I confess that until this CD plopped onto my doormat recently
I had not heard of Paul Juon. I feel somewhat embarrassed by this
because what I have heard here is most impressive.
So what kind of style can be expected? When I first
saw the impressionist painting on the front of the booklet
I thought that Juon - being unfamiliar with this surname -
must hale from a southern European land. But the painter gave
me a big clue as to what I might expect. It is certainly a
French-type café painting and dated 1908 but it is by Nikolaj
Klodt (1865-1918). Klodt was a Russian artist and so indeed
Paul Juon, who pictured a couple of times in the booklet,
is Russian-born; Moscow in fact. He was
a pupil of Taneyev and Arensky. He lived much of his life
in Berlin and indeed in Azerbaijan. Perhaps this
wanderlust is the reason why he is now not at all well known.
Yet there is a sort of Gallic impressionism in this music
or more accurately an exoticism. This perhaps links him with
another master: Rimsky-Korsakov. There is, I have learned,
a Paul Juon
society and their website is worth looking at. It will
point you in the direction of other recorded chamber works.
There is also a sense in this music of Russian folk melody
as in the third movement of Op. 50. All in all, an interesting
mix and a promising beginning.
The booklet notes, translated by Suan Marie Praeder
somewhat surprisingly state that the greatest twentieth century
composers in this media - indeed the two men who saved the
Piano Quartet as a form - were Max Reger and Paul Juon. I
quote: “the piano quartet medium which began with Mozart’s
two compositions found its last two important composers …
in Paul Juon and Max Reger”.
Incidentally the booklet notes although quite useful
are sometimes rather overly poetic and in places are really
quite comic. As an example I offer “Here we witness (in the
Op. 50) an intimate conversation, pervaded by hidden allusions
and indecipherable references; but its wistfulness, which
is not at all that of a whiny lament, is so eloquent that
we really never miss the key to its secret cabinets of meaning”.
So what of these two works? I always think it curious
that some record companies do not present the pieces in chronological
order. It’s a small point and one can track a CD any old way,
nevertheless I will discuss the works in their recorded order.
Both pieces are long and one might say, serious.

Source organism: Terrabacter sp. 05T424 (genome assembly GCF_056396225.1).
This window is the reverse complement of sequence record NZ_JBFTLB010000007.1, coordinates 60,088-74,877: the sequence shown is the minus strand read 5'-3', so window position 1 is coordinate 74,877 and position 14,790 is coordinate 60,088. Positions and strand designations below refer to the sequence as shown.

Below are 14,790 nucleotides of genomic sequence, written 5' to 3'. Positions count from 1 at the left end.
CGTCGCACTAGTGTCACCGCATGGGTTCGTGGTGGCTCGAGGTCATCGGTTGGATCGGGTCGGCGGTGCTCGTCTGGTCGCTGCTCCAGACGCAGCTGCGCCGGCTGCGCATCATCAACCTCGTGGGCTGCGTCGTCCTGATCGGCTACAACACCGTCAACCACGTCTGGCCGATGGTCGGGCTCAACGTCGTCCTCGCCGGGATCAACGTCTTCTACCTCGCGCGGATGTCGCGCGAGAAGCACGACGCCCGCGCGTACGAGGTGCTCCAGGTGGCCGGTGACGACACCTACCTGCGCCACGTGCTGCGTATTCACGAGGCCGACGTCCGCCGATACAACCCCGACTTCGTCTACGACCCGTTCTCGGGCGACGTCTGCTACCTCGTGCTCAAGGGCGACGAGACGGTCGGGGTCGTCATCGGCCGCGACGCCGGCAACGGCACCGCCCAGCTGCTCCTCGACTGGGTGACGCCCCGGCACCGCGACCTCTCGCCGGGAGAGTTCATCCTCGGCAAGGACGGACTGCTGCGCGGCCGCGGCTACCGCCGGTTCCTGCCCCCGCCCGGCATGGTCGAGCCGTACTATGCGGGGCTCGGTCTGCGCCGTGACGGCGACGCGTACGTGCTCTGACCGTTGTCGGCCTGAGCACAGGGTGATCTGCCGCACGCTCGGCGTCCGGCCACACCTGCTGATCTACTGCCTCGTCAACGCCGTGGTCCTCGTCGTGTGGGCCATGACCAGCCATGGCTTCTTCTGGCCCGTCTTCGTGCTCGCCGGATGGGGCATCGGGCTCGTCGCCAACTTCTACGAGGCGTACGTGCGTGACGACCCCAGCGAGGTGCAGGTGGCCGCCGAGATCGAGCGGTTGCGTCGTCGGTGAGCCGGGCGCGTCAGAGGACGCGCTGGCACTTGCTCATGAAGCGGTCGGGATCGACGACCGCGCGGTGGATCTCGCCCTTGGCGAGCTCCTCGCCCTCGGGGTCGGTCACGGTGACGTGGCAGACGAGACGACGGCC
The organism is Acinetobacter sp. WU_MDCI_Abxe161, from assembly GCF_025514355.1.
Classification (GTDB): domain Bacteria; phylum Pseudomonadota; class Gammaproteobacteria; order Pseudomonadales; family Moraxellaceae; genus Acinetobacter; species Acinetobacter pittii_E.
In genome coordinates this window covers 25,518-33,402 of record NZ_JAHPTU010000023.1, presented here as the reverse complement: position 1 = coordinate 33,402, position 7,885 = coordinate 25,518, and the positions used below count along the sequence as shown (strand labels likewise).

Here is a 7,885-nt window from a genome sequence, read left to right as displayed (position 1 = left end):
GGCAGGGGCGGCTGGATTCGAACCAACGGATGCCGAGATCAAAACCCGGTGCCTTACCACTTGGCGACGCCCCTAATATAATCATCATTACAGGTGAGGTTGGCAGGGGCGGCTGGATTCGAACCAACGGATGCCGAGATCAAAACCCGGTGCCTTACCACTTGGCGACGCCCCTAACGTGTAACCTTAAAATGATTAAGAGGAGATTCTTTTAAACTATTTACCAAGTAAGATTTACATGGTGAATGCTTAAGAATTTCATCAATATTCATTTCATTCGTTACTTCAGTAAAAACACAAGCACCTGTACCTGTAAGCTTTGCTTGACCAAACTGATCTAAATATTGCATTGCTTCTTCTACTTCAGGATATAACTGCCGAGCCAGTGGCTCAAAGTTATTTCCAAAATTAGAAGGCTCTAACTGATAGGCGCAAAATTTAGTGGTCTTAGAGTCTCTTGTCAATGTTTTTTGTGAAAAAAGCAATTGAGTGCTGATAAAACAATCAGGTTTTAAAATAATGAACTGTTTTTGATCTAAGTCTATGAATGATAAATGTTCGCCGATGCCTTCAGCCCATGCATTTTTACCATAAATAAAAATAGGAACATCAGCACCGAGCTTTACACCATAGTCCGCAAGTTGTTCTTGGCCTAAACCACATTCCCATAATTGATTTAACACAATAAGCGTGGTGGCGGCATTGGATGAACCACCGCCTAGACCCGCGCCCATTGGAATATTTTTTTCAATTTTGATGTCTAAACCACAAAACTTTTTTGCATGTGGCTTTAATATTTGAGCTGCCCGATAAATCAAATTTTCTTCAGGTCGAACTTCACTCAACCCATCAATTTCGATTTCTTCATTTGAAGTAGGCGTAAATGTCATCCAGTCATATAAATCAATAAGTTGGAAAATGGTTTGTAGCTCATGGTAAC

The later work comes first. It is in four movements with the
brief Scherzo placed second. The first movement opens with
several quite curiously contrasted ideas which the composer
‘plays with’ throughout. There is a definite, quite romantic,
second subject, but the sonata form is not treated overly
strictly. Emotionally it makes a strong impact and with the
fleeting scherzo following, ones attention is held. The slow
movement has its own distinctiveness of melody and the finale,
although possibly slightly less interesting than the rest,
rounds the works off in a thoughtful manner. It is dedicated
to the composer’s wife Ekaterina who suffered her final illness
whilst the work was on the composer’s desk. Juon was nursing
her during this time. The mood is dark and impassioned not
so much tearful - more elegiac and melancholic but a fine
testimony to their, up until then, happy lives together.
It is instantly apparent that the performances
are extremely committed, broad in tone and beautifully recorded
and balanced. The players must have come to this music from
a standing start but quite obviously believe in it. Op. 50
demonstrates this but Op. 37 proves it. This is a three movement
work, the first two being the length of the third which is
simply marked sostenuto. The subtitle ‘Rhapsodie’
explains the form, perhaps in England ‘Fantasia’ would have been used. Yet despite the
potential it certainly avoids rambling and ideas are brought
back and developed. It is a carefree piece with the almost
childlike quality of the second tune in the finale a good
example as is the short middle movement. It is the antithesis
of Op. 50, and the two works complement each other. Both are
fully romantic, but with penetrating harmonies and originality.
The opening idea of Op. 37 begins on cello and is taken up
by the violin and viola. It is then passionately pushed out
of the way by the piano – an especially arresting moment.
As you can tell I have enjoyed and much admired
this CD. I daresay it will remain little known and probably
rather specialist in its appeal, yet that should not be so.
The music is accessible and all music-lovers can take it to
heart. The performances, as I have indicated, are extremely
fine and I can only urge you to search it out and find out
more about this sadly little known figure in early 20th
Century mid-European music.